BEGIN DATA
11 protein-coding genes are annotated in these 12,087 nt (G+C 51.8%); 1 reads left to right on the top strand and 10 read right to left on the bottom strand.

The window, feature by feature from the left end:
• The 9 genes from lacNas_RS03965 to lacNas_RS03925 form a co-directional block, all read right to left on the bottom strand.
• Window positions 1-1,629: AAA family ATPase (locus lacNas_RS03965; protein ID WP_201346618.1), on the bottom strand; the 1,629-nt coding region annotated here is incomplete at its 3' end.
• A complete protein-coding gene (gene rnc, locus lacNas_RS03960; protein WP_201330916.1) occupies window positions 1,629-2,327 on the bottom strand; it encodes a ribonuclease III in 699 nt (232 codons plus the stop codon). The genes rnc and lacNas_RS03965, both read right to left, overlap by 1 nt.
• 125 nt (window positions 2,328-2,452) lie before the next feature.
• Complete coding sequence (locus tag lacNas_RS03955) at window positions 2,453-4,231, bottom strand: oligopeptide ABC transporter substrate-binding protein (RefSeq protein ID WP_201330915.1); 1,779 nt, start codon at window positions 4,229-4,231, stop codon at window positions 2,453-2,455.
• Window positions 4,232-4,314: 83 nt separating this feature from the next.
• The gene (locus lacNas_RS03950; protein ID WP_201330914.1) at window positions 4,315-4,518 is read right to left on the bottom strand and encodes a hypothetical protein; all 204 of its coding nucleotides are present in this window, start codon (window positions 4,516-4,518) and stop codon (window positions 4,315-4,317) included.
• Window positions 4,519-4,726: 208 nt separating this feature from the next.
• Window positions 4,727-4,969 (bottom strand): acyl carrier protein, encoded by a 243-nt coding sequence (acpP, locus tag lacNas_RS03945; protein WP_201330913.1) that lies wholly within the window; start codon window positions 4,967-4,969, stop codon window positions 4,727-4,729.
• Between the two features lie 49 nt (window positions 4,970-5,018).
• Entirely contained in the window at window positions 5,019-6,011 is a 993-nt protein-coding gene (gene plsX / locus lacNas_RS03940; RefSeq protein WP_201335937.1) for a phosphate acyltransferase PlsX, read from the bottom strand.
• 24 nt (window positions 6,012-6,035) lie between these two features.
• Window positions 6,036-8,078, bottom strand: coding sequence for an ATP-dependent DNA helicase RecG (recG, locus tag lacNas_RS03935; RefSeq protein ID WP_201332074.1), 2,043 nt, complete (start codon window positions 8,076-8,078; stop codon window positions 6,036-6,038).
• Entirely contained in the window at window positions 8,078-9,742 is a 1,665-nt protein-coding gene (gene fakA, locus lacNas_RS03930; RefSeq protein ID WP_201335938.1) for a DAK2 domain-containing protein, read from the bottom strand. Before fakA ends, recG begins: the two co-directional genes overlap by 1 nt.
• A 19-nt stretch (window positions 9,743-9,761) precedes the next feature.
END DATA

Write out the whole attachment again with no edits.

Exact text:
11 protein-coding genes are annotated in these 12,087 nt (G+C 51.8%); 1 reads left to right on the top strand and 10 read right to left on the bottom strand.

The window, feature by feature from the left end:
• The 9 genes from lacNas_RS03965 to lacNas_RS03925 form a co-directional block, all read right to left on the bottom strand.
• Window positions 1-1,629: AAA family ATPase (locus lacNas_RS03965; protein ID WP_201346618.1), on the bottom strand; the 1,629-nt coding region annotated here is incomplete at its 3' end.
• A complete protein-coding gene (gene rnc, locus lacNas_RS03960; protein WP_201330916.1) occupies window positions 1,629-2,327 on the bottom strand; it encodes a ribonuclease III in 699 nt (232 codons plus the stop codon). The genes rnc and lacNas_RS03965, both read right to left, overlap by 1 nt.
• 125 nt (window positions 2,328-2,452) lie before the next feature.
• Complete coding sequence (locus tag lacNas_RS03955) at window positions 2,453-4,231, bottom strand: oligopeptide ABC transporter substrate-binding protein (RefSeq protein ID WP_201330915.1); 1,779 nt, start codon at window positions 4,229-4,231, stop codon at window positions 2,453-2,455.
• Window positions 4,232-4,314: 83 nt separating this feature from the next.
• The gene (locus lacNas_RS03950; protein ID WP_201330914.1) at window positions 4,315-4,518 is read right to left on the bottom strand and encodes a hypothetical protein; all 204 of its coding nucleotides are present in this window, start codon (window positions 4,516-4,518) and stop codon (window positions 4,315-4,317) included.
• Window positions 4,519-4,726: 208 nt separating this feature from the next.
• Window positions 4,727-4,969 (bottom strand): acyl carrier protein, encoded by a 243-nt coding sequence (acpP, locus tag lacNas_RS03945; protein WP_201330913.1) that lies wholly within the window; start codon window positions 4,967-4,969, stop codon window positions 4,727-4,729.
• Between the two features lie 49 nt (window positions 4,970-5,018).
• Entirely contained in the window at window positions 5,019-6,011 is a 993-nt protein-coding gene (gene plsX / locus lacNas_RS03940; RefSeq protein WP_201335937.1) for a phosphate acyltransferase PlsX, read from the bottom strand.
• 24 nt (window positions 6,012-6,035) lie between these two features.
• Window positions 6,036-8,078, bottom strand: coding sequence for an ATP-dependent DNA helicase RecG (recG, locus tag lacNas_RS03935; RefSeq protein ID WP_201332074.1), 2,043 nt, complete (start codon window positions 8,076-8,078; stop codon window positions 6,036-6,038).
• Entirely contained in the window at window positions 8,078-9,742 is a 1,665-nt protein-coding gene (gene fakA, locus lacNas_RS03930; RefSeq protein ID WP_201335938.1) for a DAK2 domain-containing protein, read from the bottom strand. Before fakA ends, recG begins: the two co-directional genes overlap by 1 nt.
• A 19-nt stretch (window positions 9,743-9,761) precedes the next feature.